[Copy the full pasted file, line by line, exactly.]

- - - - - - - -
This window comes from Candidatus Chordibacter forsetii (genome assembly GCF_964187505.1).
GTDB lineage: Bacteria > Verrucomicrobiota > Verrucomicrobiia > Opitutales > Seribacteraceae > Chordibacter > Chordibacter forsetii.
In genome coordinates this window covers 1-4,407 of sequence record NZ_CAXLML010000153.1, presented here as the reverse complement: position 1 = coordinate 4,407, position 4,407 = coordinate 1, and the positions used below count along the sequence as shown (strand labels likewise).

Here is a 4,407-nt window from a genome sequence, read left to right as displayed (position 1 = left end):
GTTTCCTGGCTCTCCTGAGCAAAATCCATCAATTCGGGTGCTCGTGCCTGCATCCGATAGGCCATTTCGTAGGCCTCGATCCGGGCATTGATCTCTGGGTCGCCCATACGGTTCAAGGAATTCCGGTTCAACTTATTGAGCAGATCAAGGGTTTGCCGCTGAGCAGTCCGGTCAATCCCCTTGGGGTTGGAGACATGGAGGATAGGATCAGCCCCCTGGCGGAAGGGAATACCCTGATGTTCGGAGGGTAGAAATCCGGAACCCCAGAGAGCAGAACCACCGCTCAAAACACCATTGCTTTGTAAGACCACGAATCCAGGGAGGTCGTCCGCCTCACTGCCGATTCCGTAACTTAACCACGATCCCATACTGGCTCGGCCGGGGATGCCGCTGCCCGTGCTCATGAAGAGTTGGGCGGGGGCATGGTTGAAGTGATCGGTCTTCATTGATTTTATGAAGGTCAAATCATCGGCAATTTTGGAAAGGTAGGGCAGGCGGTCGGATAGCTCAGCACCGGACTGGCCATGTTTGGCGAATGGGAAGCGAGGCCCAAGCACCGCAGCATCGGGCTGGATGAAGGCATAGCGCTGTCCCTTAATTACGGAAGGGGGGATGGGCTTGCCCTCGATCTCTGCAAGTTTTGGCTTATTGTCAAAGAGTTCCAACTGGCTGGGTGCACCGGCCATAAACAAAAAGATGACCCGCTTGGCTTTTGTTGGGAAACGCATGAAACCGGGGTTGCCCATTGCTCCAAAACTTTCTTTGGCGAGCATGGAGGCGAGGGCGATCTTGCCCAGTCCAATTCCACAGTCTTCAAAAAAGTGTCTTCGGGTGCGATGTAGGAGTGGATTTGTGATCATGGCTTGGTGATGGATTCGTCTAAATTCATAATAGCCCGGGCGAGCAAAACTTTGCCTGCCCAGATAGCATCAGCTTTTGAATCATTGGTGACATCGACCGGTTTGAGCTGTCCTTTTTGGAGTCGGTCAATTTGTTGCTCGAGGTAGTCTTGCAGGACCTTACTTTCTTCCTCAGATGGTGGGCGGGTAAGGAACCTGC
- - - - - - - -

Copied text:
This window comes from Candidatus Chordibacter forsetii (genome assembly GCF_964187505.1).
GTDB lineage: Bacteria > Verrucomicrobiota > Verrucomicrobiia > Opitutales > Seribacteraceae > Chordibacter > Chordibacter forsetii.
In genome coordinates this window covers 1-4,407 of sequence record NZ_CAXLML010000153.1, presented here as the reverse complement: position 1 = coordinate 4,407, position 4,407 = coordinate 1, and the positions used below count along the sequence as shown (strand labels likewise).

Here is a 4,407-nt window from a genome sequence, read left to right as displayed (position 1 = left end):
GTTTCCTGGCTCTCCTGAGCAAAATCCATCAATTCGGGTGCTCGTGCCTGCATCCGATAGGCCATTTCGTAGGCCTCGATCCGGGCATTGATCTCTGGGTCGCCCATACGGTTCAAGGAATTCCGGTTCAACTTATTGAGCAGATCAAGGGTTTGCCGCTGAGCAGTCCGGTCAATCCCCTTGGGGTTGGAGACATGGAGGATAGGATCAGCCCCCTGGCGGAAGGGAATACCCTGATGTTCGGAGGGTAGAAATCCGGAACCCCAGAGAGCAGAACCACCGCTCAAAACACCATTGCTTTGTAAGACCACGAATCCAGGGAGGTCGTCCGCCTCACTGCCGATTCCGTAACTTAACCACGATCCCATACTGGCTCGGCCGGGGATGCCGCTGCCCGTGCTCATGAAGAGTTGGGCGGGGGCATGGTTGAAGTGATCGGTCTTCATTGATTTTATGAAGGTCAAATCATCGGCAATTTTGGAAAGGTAGGGCAGGCGGTCGGATAGCTCAGCACCGGACTGGCCATGTTTGGCGAATGGGAAGCGAGGCCCAAGCACCGCAGCATCGGGCTGGATGAAGGCATAGCGCTGTCCCTTAATTACGGAAGGGGGGATGGGCTTGCCCTCGATCTCTGCAAGTTTTGGCTTATTGTCAAAGAGTTCCAACTGGCTGGGTGCACCGGCCATAAACAAAAAGATGACCCGCTTGGCTTTTGTTGGGAAACGCATGAAACCGGGGTTGCCCATTGCTCCAAAACTTTCTTTGGCGAGCATGGAGGCGAGGGCGATCTTGCCCAGTCCAATTCCACAGTCTTCAAAAAAGTGTCTTCGGGTGCGATGTAGGAGTGGATTTGTGATCATGGCTTGGTGATGGATTCGTCTAAATTCATAATAGCCCGGGCGAGCAAAACTTTGCCTGCCCAGATAGCATCAGCTTTTGAATCATTGGTGACATCGACCGGTTTGAGCTGTCCTTTTTGGAGTCGGTCAATTTGTTGCTCGAGGTAGTCTTGCAGGACCTTACTTTCTTCCTCAGATGGTGGGCGGGTAAGGAACCTGC